Biotech Updates

Scientists Explain the Mechanism of Plant's Constant Growth

January 30, 2013

A research team from the University of Freiburg in Germany led by Prof. Dr. Thomas Laux has succeeded in confirming that plants need a micro-RNA at the tip of their shoots to prevent all of the stem cells from transforming themselves into other cell types. The Freiburg researchers used thale cress (Arabidopsis) as a model organism for their studies. Micro-RNAs are very small molecules of ribonucleic acid (RNA) that do not encode any proteins themselves but rather prevent proteins from being generated from other RNAs.

Scientists are already familiar with one micro-RNA that informs meristem cells that they should specialize. However, this micro-RNA needs to be neutralized in the area where stem cells need to be preserved. The research team was able to identify the second micro-RNA that serves precisely this function, thus preventing the stem cells from transforming.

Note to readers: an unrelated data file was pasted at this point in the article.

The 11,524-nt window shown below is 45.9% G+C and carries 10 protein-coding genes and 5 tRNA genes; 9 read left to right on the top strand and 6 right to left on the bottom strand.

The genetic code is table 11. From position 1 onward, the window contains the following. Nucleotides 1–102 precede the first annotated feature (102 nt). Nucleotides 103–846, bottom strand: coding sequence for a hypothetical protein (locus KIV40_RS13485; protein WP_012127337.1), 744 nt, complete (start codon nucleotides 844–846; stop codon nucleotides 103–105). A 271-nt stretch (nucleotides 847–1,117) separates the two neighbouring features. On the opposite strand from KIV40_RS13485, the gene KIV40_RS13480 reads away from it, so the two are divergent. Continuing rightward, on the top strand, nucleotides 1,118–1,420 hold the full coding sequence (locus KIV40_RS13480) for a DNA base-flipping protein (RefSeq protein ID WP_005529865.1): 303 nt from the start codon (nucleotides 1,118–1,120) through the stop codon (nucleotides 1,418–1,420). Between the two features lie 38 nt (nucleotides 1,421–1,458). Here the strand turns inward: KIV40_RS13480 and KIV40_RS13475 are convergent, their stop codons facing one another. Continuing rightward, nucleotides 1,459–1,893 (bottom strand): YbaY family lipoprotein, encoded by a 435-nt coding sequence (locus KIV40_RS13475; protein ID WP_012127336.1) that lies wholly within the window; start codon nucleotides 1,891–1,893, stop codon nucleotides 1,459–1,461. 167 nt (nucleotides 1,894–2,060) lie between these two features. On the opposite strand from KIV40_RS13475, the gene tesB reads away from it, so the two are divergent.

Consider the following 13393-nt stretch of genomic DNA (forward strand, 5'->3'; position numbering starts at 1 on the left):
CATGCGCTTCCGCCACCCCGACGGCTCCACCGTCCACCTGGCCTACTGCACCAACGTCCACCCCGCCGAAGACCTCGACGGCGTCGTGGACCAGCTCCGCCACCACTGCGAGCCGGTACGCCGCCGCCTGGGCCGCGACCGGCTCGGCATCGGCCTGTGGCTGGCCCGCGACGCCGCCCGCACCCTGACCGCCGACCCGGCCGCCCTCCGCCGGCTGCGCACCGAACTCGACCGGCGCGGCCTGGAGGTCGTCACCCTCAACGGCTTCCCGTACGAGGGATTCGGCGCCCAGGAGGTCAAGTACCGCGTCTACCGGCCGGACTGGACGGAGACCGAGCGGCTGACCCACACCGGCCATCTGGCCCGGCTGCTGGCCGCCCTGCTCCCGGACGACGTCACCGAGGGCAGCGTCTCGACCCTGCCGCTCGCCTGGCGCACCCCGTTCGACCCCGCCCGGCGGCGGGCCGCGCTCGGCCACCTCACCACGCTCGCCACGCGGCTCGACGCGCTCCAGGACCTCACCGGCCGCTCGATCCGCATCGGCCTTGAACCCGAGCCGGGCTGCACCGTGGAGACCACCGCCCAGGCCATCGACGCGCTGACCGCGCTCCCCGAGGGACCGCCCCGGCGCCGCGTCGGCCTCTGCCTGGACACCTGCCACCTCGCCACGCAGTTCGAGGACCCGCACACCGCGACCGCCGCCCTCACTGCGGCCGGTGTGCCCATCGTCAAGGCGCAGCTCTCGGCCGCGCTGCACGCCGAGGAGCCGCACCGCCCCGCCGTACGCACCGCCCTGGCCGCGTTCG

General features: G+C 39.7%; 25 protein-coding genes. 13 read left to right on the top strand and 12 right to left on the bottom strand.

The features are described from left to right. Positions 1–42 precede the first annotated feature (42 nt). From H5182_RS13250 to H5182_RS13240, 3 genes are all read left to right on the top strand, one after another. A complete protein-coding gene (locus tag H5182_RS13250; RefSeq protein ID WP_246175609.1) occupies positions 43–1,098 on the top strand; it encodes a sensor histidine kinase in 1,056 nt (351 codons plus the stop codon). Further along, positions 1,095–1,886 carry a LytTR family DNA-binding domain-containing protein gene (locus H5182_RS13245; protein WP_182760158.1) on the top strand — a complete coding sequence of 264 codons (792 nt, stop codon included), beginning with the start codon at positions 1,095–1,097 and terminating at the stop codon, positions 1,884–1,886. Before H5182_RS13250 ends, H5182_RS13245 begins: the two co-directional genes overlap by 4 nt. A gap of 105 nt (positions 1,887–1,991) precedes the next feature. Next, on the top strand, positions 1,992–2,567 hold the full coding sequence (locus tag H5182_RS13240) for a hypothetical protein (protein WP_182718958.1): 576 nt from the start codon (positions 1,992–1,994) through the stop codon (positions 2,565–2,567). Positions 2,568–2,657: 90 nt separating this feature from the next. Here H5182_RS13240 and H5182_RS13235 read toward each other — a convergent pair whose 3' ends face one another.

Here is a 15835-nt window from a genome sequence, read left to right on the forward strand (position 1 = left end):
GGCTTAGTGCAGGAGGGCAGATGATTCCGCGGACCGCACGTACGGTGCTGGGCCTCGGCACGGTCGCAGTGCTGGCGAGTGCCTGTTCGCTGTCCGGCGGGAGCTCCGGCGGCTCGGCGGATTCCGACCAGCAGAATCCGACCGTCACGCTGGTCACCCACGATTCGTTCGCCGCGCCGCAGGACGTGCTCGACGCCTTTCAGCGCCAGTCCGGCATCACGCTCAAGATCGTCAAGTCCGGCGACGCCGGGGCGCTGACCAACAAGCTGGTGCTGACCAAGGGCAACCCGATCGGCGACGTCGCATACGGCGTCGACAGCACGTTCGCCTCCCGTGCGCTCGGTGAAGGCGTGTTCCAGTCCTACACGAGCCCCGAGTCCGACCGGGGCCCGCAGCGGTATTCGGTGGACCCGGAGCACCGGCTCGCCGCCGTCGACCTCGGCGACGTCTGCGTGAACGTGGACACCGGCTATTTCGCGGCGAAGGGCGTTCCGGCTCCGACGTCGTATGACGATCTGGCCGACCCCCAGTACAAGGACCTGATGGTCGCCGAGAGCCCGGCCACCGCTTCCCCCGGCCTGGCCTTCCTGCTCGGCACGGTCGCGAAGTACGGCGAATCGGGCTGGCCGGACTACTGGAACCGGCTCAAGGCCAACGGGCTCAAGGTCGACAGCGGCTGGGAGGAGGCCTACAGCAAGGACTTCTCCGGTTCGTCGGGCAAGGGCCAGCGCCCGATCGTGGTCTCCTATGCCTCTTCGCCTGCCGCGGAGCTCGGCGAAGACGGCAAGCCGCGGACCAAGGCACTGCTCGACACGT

The newly discovered micro-RNA, the stem cell preserver, is only produced in one particular cell layer, the epidermis of the tip of the shoot. The micro-RNA only reaches several underlying layers of cells near its home in the epidermis, all of which become stem cells. The more distant areas do not receive enough stem cell preservers, and the cells there transform themselves into other cell types. In this way, the plant can preserve the stem cells at the tip of its shoots and thus develop leaves, blossoms, or fruits regardless of environmental influences.

View the University of Freiburg's news release at